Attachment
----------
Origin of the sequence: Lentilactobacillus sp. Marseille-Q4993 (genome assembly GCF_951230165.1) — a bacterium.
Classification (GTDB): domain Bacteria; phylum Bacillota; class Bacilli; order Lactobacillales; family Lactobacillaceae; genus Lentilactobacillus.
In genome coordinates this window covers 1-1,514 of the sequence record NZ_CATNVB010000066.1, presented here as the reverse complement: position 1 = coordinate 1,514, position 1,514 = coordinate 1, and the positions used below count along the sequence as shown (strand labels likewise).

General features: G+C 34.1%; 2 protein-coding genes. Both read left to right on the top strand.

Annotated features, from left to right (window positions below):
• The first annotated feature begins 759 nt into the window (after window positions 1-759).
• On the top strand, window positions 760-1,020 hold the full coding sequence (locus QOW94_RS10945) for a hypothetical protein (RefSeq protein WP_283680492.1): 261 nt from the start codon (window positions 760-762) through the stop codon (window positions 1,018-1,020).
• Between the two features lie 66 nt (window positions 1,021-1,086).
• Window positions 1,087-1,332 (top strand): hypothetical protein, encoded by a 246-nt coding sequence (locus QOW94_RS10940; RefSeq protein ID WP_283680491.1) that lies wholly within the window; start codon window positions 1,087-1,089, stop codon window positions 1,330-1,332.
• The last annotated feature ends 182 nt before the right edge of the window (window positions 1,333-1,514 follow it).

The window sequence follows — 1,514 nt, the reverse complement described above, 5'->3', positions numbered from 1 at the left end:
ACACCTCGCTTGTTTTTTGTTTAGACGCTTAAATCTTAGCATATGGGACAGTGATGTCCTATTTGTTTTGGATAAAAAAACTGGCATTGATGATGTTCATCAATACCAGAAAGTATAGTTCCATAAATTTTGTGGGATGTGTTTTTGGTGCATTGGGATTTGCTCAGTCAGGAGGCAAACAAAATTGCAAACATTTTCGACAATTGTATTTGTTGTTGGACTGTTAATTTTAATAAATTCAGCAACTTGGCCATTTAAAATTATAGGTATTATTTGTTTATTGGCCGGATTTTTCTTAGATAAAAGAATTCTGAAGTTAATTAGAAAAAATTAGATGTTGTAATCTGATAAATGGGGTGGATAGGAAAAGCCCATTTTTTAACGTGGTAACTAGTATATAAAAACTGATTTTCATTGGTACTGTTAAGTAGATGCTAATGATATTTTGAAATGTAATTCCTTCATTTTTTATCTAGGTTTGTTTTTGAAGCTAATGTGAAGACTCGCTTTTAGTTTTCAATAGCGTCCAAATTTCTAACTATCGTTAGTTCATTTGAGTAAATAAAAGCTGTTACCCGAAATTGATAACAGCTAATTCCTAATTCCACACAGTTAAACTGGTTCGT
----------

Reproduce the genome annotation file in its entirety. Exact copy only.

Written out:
Origin of the sequence: Lentilactobacillus sp. Marseille-Q4993 (genome assembly GCF_951230165.1) — a bacterium.
Classification (GTDB): domain Bacteria; phylum Bacillota; class Bacilli; order Lactobacillales; family Lactobacillaceae; genus Lentilactobacillus.
In genome coordinates this window covers 1-1,514 of the sequence record NZ_CATNVB010000066.1, presented here as the reverse complement: position 1 = coordinate 1,514, position 1,514 = coordinate 1, and the positions used below count along the sequence as shown (strand labels likewise).

General features: G+C 34.1%; 2 protein-coding genes. Both read left to right on the top strand.

Annotated features, from left to right (window positions below):
• The first annotated feature begins 759 nt into the window (after window positions 1-759).
• On the top strand, window positions 760-1,020 hold the full coding sequence (locus QOW94_RS10945) for a hypothetical protein (RefSeq protein WP_283680492.1): 261 nt from the start codon (window positions 760-762) through the stop codon (window positions 1,018-1,020).
• Between the two features lie 66 nt (window positions 1,021-1,086).
• Window positions 1,087-1,332 (top strand): hypothetical protein, encoded by a 246-nt coding sequence (locus QOW94_RS10940; RefSeq protein ID WP_283680491.1) that lies wholly within the window; start codon window positions 1,087-1,089, stop codon window positions 1,330-1,332.
• The last annotated feature ends 182 nt before the right edge of the window (window positions 1,333-1,514 follow it).

The window sequence follows — 1,514 nt, the reverse complement described above, 5'->3', positions numbered from 1 at the left end:
ACACCTCGCTTGTTTTTTGTTTAGACGCTTAAATCTTAGCATATGGGACAGTGATGTCCTATTTGTTTTGGATAAAAAAACTGGCATTGATGATGTTCATCAATACCAGAAAGTATAGTTCCATAAATTTTGTGGGATGTGTTTTTGGTGCATTGGGATTTGCTCAGTCAGGAGGCAAACAAAATTGCAAACATTTTCGACAATTGTATTTGTTGTTGGACTGTTAATTTTAATAAATTCAGCAACTTGGCCATTTAAAATTATAGGTATTATTTGTTTATTGGCCGGATTTTTCTTAGATAAAAGAATTCTGAAGTTAATTAGAAAAAATTAGATGTTGTAATCTGATAAATGGGGTGGATAGGAAAAGCCCATTTTTTAACGTGGTAACTAGTATATAAAAACTGATTTTCATTGGTACTGTTAAGTAGATGCTAATGATATTTTGAAATGTAATTCCTTCATTTTTTATCTAGGTTTGTTTTTGAAGCTAATGTGAAGACTCGCTTTTAGTTTTCAATAGCGTCCAAATTTCTAACTATCGTTAGTTCATTTGAGTAAATAAAAGCTGTTACCCGAAATTGATAACAGCTAATTCCTAATTCCACACAGTTAAACTGGTTCGT